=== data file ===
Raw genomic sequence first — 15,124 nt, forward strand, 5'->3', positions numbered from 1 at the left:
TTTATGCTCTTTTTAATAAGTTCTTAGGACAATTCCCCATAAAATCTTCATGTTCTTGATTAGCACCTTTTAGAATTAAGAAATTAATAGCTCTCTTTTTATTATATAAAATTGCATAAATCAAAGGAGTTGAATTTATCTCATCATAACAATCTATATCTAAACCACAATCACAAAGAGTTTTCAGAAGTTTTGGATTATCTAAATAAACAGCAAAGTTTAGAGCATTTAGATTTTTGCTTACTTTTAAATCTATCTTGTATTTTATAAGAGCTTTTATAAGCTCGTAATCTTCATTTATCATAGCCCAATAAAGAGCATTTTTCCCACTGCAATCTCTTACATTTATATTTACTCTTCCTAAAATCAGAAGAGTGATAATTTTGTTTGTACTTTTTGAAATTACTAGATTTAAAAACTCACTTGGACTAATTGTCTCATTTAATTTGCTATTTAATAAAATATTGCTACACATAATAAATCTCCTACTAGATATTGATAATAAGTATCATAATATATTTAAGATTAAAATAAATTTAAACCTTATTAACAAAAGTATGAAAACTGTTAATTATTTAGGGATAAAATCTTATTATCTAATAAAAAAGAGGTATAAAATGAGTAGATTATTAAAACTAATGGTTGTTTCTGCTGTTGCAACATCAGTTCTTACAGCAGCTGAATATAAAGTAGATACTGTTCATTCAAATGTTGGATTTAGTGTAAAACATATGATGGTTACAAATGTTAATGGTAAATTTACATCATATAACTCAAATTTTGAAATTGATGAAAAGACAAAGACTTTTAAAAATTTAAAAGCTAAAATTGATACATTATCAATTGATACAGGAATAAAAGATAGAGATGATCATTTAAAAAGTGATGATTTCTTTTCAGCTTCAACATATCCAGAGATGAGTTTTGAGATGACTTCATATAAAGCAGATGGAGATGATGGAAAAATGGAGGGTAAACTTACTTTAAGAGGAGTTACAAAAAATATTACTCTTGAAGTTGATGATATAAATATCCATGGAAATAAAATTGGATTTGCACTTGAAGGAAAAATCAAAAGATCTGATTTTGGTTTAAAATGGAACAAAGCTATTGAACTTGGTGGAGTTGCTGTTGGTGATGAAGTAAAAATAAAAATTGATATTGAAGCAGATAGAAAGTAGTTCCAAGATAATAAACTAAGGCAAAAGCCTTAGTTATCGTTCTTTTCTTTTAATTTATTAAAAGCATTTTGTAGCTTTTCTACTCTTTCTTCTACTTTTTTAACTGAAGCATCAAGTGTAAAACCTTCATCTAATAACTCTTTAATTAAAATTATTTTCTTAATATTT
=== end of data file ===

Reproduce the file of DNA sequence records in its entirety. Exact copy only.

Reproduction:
Raw genomic sequence first — 15,124 nt, forward strand, 5'->3', positions numbered from 1 at the left:
TTTATGCTCTTTTTAATAAGTTCTTAGGACAATTCCCCATAAAATCTTCATGTTCTTGATTAGCACCTTTTAGAATTAAGAAATTAATAGCTCTCTTTTTATTATATAAAATTGCATAAATCAAAGGAGTTGAATTTATCTCATCATAACAATCTATATCTAAACCACAATCACAAAGAGTTTTCAGAAGTTTTGGATTATCTAAATAAACAGCAAAGTTTAGAGCATTTAGATTTTTGCTTACTTTTAAATCTATCTTGTATTTTATAAGAGCTTTTATAAGCTCGTAATCTTCATTTATCATAGCCCAATAAAGAGCATTTTTCCCACTGCAATCTCTTACATTTATATTTACTCTTCCTAAAATCAGAAGAGTGATAATTTTGTTTGTACTTTTTGAAATTACTAGATTTAAAAACTCACTTGGACTAATTGTCTCATTTAATTTGCTATTTAATAAAATATTGCTACACATAATAAATCTCCTACTAGATATTGATAATAAGTATCATAATATATTTAAGATTAAAATAAATTTAAACCTTATTAACAAAAGTATGAAAACTGTTAATTATTTAGGGATAAAATCTTATTATCTAATAAAAAAGAGGTATAAAATGAGTAGATTATTAAAACTAATGGTTGTTTCTGCTGTTGCAACATCAGTTCTTACAGCAGCTGAATATAAAGTAGATACTGTTCATTCAAATGTTGGATTTAGTGTAAAACATATGATGGTTACAAATGTTAATGGTAAATTTACATCATATAACTCAAATTTTGAAATTGATGAAAAGACAAAGACTTTTAAAAATTTAAAAGCTAAAATTGATACATTATCAATTGATACAGGAATAAAAGATAGAGATGATCATTTAAAAAGTGATGATTTCTTTTCAGCTTCAACATATCCAGAGATGAGTTTTGAGATGACTTCATATAAAGCAGATGGAGATGATGGAAAAATGGAGGGTAAACTTACTTTAAGAGGAGTTACAAAAAATATTACTCTTGAAGTTGATGATATAAATATCCATGGAAATAAAATTGGATTTGCACTTGAAGGAAAAATCAAAAGATCTGATTTTGGTTTAAAATGGAACAAAGCTATTGAACTTGGTGGAGTTGCTGTTGGTGATGAAGTAAAAATAAAAATTGATATTGAAGCAGATAGAAAGTAGTTCCAAGATAATAAACTAAGGCAAAAGCCTTAGTTATCGTTCTTTTCTTTTAATTTATTAAAAGCATTTTGTAGCTTTTCTACTCTTTCTTCTACTTTTTTAACTGAAGCATCAAGTGTAAAACCTTCATCTAATAACTCTTTAATTAAAATTATTTTCTTAATATTT